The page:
An Insight into Bipolar Disorder
Bipolar Disorder (BD) is a psychiatric condition that is primarily recognized for its effects on mood. To obtain a better understanding of Bipolar Disorder, Dr. Kinneret Fleiman, an Outpatient Psychiatrist at Humber, has offered her insight into the disorder and the importance of raising awareness.
What is Bipolar Disorder (BD)?
Though we know that people with Bipolar Disorder are most likely to experience depression if they are having a mood episode, BD is defined by having had at least one hypomanic or manic episode in one’s lifetime, without this being due to another medical illness or substances. A hypo/manic episode is characterized by:
- A distinct change in mood for a few days or more
- To be either highly irritable or euphoric, as well as a marked increase in energy
- At times, to the point where one barely feels any need to sleep for a few days or more
There are additional symptoms we look for to see if someone meets criteria for a hypo/manic episode. These can include:
- The experience of racing thoughts; people may even have a hard time putting their thoughts together
- Very fast speech
- A distinct increase in impulsivity and risk-taking
- A very inflated sense of confidence, to the point where their thinking is not in touch with reality, such as thinking “I’m a famous DJ even though I have never been a DJ, have no background in music, and so on.”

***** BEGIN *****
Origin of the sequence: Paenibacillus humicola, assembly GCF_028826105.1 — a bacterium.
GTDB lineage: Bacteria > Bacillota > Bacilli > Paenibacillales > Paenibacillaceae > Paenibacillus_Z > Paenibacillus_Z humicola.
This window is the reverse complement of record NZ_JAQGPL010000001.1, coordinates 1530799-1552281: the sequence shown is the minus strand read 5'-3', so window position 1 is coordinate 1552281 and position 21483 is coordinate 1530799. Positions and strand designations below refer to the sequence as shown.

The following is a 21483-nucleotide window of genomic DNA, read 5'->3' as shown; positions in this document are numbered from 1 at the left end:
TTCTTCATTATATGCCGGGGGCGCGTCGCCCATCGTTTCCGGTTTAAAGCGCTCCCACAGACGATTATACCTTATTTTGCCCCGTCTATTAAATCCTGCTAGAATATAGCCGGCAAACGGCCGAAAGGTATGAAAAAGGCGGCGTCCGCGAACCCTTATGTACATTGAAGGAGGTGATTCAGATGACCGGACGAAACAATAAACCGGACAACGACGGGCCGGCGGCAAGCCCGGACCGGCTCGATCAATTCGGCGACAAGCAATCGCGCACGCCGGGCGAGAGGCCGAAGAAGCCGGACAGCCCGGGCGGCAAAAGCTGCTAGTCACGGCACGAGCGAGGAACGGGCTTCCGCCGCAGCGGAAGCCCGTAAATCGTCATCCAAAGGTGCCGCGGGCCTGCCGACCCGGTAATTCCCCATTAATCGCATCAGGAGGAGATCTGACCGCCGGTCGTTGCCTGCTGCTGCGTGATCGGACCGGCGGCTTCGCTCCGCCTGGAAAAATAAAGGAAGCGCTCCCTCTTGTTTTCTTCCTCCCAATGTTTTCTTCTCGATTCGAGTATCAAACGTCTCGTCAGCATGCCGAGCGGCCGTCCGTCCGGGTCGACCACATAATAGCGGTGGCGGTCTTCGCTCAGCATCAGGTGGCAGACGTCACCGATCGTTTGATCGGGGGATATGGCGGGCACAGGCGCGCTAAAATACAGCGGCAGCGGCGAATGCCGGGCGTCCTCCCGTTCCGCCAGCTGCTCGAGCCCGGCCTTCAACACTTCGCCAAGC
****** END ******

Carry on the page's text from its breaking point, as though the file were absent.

Why is it important to talk about Bipolar Disorder?
In our day-to-day world, people incorrectly label others as “bipolar,” such as when the person is being moody. Unfortunately, this perpetuates a misunderstanding of the disorder, and in my opinion, minimizes it. BD can wreak havoc in people’s lives. Since it usually begins during youth – when one is trying to finish school, start work, establish one’s identity and healthy relationships – BD can disrupt one’s trajectory in an important and already difficult time in their lives. Untreated, it can also lead to regretful decisions, such as significant overspending.
Like other serious illnesses, one might have to pause what they are working towards, so that they can focus on identifying the right treatment, and on their wellness and recovery. At the same time, with a correct diagnosis and effective treatment, people can do very well and thrive. Therefore, an appropriate understanding of BD, inside and outside the medical field, is very important.
What resources are available to those struggling?
If you are wondering if you have Bipolar Disorder, it is important to speak with someone who is qualified to assess for and make that diagnosis. In Canada, that would usually be a physician, nurse practitioner, or a qualified clinical psychologist. You may need a referral to a psychiatrist for further assessment.
There are also a variety of treatments that can help people remain stable and well. First off, studies have shown us that medications are a crucial and necessary component, and usually, these would be needed lifelong to prevent future episodes. Usually, these medications would include mood stabilizers, antipsychotics, or both. For healthcare providers, I always recommend the CANMAT Bipolar Guidelines, as they have a very thorough summary of literature and what treatments/medications can be used, depending on the patient’s symptoms. There are various psychotherapies that are known to be of benefit as well, as long as someone is not in a severe mood episode, such as Cognitive Behavioural Therapy.
I am a big believer in understanding oneself and one’s illness. Understanding the illness and how it affects you, gives you the tools to understand what you can do to stay well, beyond taking medications. This can include:
- Avoiding disruptions to your sleep
- Avoiding substances like cannabis and alcohol
- Avoiding overstimulation in certain situations
- Read more about Bipolar Disorder
- Seek out peer support- the Mood Disorders Association of Ontario has free peer-support groups that are specific to BD